I saw Julie & Julia, which I’d been wanting to see mostly out of curiosity (and a love for Meryl Streep) since I read the book.  The real Julie Powell is pretty sarcastic and snide, and Amy Adams is just so cute.  It was a very good movie, though it had a softer tone than the book–not a bad thing.  It just cracks me up to think that this woman had a movie made about her.  Crazy.

There’s a joke of which a coworker reminded me recently that goes something along the lines of how everyone makes sure to keep their cars and homes locked up in July and August, not out of fear of crime but out of fear of zucchini: everyone grows it because it’s easy to grow but then they have too much and will give it to anyone they can.  She told me this joke as I handed her two giant zucchini from our garden, which she claimed to have wanted and seemed to have been very appreciative of!

So one thing to do with all that zucchini is make zucchini bread.  Here’s the recipe I used, which is shown in the photos in the post below.  Zucchini is already pretty sweet, and of course when you finely grate it and mix it 3 cups of sugar (3 cups!!)…this is basically a sweet and slightly spicy cake-like bread with a hint of a greenish tint.  Not for any zucchini purists.  Although at this point you’re probably begging for ways to use up that zucchini without having it rubbed in your face that you are indeed eating zucchini yet again.

Adapted from Paula Deen (with uncharacteristic little use of butter)

3 1/4 cups flour

1 1/2 tsp salt

1 tsp ground nutmeg

2 tsp baking soda

1 tsp cinnamon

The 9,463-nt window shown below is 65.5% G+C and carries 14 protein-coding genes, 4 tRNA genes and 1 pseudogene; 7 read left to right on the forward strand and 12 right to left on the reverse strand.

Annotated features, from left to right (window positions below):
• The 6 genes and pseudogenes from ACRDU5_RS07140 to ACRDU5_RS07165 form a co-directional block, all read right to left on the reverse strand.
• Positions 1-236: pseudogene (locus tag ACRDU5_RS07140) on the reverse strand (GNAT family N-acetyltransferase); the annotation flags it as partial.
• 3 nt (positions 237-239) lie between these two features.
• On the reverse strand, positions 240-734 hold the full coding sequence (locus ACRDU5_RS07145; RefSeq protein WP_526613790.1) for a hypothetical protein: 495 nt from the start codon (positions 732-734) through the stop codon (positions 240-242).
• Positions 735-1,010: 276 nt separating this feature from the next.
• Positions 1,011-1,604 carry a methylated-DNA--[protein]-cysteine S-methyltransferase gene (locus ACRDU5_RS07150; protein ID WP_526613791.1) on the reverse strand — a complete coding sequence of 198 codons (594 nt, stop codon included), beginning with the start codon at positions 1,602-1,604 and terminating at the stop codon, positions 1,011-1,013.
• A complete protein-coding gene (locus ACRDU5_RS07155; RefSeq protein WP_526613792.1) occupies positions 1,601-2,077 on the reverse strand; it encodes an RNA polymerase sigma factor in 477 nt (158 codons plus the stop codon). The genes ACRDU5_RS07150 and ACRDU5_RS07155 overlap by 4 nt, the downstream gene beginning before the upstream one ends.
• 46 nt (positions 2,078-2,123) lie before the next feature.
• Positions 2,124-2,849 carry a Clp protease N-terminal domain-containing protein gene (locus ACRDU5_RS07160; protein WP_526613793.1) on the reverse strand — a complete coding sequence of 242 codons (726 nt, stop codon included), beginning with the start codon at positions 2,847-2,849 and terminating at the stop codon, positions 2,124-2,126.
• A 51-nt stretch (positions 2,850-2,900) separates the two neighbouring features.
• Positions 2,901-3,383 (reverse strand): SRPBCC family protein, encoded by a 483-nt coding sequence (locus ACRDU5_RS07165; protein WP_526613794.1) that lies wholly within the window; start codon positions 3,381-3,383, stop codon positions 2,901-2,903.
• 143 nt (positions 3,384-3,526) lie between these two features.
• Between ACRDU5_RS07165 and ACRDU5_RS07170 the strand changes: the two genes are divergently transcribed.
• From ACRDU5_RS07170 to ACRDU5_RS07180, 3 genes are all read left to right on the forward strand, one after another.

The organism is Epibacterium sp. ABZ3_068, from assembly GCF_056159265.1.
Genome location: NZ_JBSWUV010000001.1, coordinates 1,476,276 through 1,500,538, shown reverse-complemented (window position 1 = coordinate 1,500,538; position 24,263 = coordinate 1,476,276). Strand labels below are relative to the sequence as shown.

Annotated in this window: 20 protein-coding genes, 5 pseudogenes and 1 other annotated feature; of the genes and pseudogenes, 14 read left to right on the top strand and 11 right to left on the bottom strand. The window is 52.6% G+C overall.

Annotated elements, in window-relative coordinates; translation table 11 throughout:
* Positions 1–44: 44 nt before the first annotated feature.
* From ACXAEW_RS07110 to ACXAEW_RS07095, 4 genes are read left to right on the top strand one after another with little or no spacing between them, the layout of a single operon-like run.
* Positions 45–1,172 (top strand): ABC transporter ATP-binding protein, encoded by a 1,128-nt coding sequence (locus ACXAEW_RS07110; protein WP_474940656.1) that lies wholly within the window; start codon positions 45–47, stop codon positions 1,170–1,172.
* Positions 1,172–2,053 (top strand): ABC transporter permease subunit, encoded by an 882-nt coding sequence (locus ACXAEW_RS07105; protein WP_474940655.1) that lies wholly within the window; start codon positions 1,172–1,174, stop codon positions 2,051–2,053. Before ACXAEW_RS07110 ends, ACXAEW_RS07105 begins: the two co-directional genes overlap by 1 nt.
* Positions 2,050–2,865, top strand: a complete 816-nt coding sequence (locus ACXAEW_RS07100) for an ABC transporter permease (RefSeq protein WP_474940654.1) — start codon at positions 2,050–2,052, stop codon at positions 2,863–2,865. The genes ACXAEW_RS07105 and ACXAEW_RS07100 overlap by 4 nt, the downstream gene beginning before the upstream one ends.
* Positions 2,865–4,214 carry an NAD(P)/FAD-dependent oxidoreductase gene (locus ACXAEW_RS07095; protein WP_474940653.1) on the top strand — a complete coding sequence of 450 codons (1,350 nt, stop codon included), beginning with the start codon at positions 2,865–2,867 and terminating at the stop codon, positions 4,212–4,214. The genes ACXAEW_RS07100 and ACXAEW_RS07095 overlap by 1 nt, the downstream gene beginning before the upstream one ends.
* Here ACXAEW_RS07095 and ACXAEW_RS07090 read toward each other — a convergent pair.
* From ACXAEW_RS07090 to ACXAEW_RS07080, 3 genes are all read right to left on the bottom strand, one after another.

3 cups sugar

1 cup vegetable oil

4 eggs, beaten

1/3 cup water

2 cups grated zucchini (which is about 4-6 small-medium zucchini)

1 tsp lemon juice

Preheat the oven to 350.  In a large bowl, combine flour, salt, nutmeg, baking soda, cinnamon and sugar.  In a separate bowl combine oil, eggs, water, zucchini (I grated this very finely by hand, using a grater with very small holes; a coarser grate, which if course could be done much more easily in a food processor, would probably impart a more obvious zucchini flavor and texture), and lemon juice.  Mix wet ingredients into dry.  Spray two standard loaf pans with cooking spray and pour the batter in evenly.  Bake for 1 hour or until a toothpick inserted into the middle comes out clean.

I made this in one regular and two mini loaf pans, and gave one of the mini loaves to a friend of Chris’s who happened to have stopped by and who is always very admiring of anything I bake and has the fortuitous timing to always come over when I happened to have just baked something.  Anyway, he reportedly ate the entire loaf that evening while sitting in traffic.  And it has vegetables, so it’s obviously good for you!

First, let me remind you where our vegetable garden started in May:

DSC00505And here’s how it looks now: